From the Right, He Looks Too Blue
The conservative talk-show community? Don't mind them -- they're irrelevant.
This message from John McCain surrogates and other members of the political class is filling the airwaves and op-ed pages. In the Wall Street Journal, Weekly Standard Executive Editor Fred Barnes recently wrote that McCain needn't worry that conservatives are uncomfortable with his candidacy, because "while they love to grumble and grouse, conservatives tend to be loyal Republicans who wind up voting for their party's candidate."
In the same pages, novelist Mark Helprin, a former adviser to Robert J. Dole's presidential campaign, savaged conservatives such as Rush Limbaugh, Sean Hannity and Mark Levin for daring to speak out against McCain. "Rather than playing recklessly with electoral politics by sabotaging their own party," he wrote, "each of these compulsive talkers might be a tad less self-righteous, look to the long run, discipline himself, suck it up, and be a man."
I know the conservative movement. I've been in the trenches fighting for an alphabet soup of conservative causes for 30 years. I've raised hundreds of millions of dollars for it. And I earnestly hope that McCain isn't listening to the advice he's getting from these folks. Their thinking betrays a fundamental misreading of the conservative pulse in America today.
Conservative leaders, particularly those in talk radio, cannot and will not be silent. They will not betray their principles and their audiences. Tens of millions of activists turn to them for guidance. These activists could be, and need to be, McCain's ground troops, but unless and until conservatives believe him -- and believe in him -- they will not work for his election. McCain may have the Beltway crowd in his corner, but grass-roots conservatives aren't sold.
Yet through his surrogates, McCain is attacking these leaders. This is beyond folly. It is political suicide.
For 20 years, the moderate establishment of the Republican Party has told conservatives to sit down, shut up and do as we're told. History shows that sometimes we bite the bullet. But not always. I absolutely guarantee that this year we cannot be taken for granted. This is a movement fed up with betrayals, and they've come one after the other.
Think back to 1988. Plenty of qualified conservatives -- Pete du Pont, Rep. Jack Kemp and Sen. Paul Laxalt, Pat Robertson (for evangelicals, anyway) -- were prepared to succeed President Ronald Reagan, but the GOP establishment, along with the professional political class, rallied around Vice President George H.W. Bush, an unthinkable proposition for conservatives just eight years earlier. After a listless campaign start, Bush finally energized the conservative base with his "No new taxes!" pledge at the Republican National Convention in New Orleans. We carried him to victory that November.
Within two years, he'd broken his promise and delivered one of the largest tax increases in history. His 1991 nomination of Clarence Thomas to the Supreme Court, which pleased conservatives, had been preemptively neutralized by his selection of the liberal David H. Souter in 1990. After brilliantly executing the 1991 Persian Gulf War, he squandered a 91 percent approval rating. He did nothing to advance the conservative cause. He did not cut taxes. He did not rein in federal spending and regulation. He did nothing for social and cultural issues.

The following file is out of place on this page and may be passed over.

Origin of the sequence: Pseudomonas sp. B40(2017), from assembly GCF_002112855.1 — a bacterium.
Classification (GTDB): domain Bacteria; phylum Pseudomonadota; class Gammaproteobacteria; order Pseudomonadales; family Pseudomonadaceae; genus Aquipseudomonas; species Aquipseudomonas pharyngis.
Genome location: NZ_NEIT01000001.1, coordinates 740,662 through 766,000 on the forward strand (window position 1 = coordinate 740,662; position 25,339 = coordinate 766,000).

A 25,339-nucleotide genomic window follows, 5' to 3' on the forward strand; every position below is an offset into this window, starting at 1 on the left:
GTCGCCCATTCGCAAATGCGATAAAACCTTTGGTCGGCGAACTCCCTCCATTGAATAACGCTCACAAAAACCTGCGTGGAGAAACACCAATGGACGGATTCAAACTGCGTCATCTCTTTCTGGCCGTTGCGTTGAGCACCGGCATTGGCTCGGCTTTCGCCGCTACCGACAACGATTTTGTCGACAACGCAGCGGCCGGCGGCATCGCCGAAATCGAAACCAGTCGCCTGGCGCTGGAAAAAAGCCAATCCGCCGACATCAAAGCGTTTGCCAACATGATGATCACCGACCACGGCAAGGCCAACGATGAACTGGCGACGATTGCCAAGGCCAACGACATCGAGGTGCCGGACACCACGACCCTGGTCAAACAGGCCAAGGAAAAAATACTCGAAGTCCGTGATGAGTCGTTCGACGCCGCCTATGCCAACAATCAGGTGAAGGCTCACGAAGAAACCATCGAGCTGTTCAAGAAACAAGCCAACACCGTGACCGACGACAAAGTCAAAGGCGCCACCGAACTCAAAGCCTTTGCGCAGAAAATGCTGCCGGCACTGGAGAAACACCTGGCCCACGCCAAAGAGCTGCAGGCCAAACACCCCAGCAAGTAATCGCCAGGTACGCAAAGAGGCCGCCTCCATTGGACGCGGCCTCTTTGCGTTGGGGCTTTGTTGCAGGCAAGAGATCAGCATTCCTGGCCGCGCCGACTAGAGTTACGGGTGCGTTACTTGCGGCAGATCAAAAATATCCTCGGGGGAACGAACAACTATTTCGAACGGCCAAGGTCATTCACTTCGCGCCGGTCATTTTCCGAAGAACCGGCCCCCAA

By 1992, we who had dined at the table of Ronald Reagan had been banished to the GOP kitchen. As the National Review editorialized at the time, establishment Republicans "took conservative support for granted, reasoning from the dogma of the two-party system that disaffected conservatives had 'nowhere else to go.' " They were wrong. Some of us turned to Pat Buchanan, who disrupted the primary season. Others turned to independent candidate H. Ross Perot, who led the field until he imploded. Still others simply stayed home, and that November, Bush was soundly defeated by Bill Clinton.
Two years later, the "Contract With America" reversed the GOP's fortunes. With a reignited conservative base, Republicans captured both houses of Congress. But in the face of a liberal counterattack led by the national news media -- Time magazine's cover on Dec. 19, 1994, portrayed a snarling Newt Gingrich as Uncle Scrooge, and the cover of Newsweek's year-end double issue depicted a Dr. Seuss-esque cartoon of the House speaker smiling devilishly beside the headline "How the Gingrich Stole Christmas" -- Republican resistance crumbled. The Contract was abandoned, and overnight the Gingrich revolution was finished. We watched Republican "leaders" flee into the tall grass, whence they've never emerged.
In 1996, a new crop of conservative leaders presented themselves as presidential candidates, but again the party establishment would have none of Buchanan, Steve Forbes, Phil Gramm or Dan Quayle. Instead, they pooled their resources behind Dole, who offered nothing to energize the conservative base while the professional class confidently clucked that conservatives had "nowhere else to go." Again we stayed home. There was no enthusiasm for volunteer action. Again the moderate candidate was routed.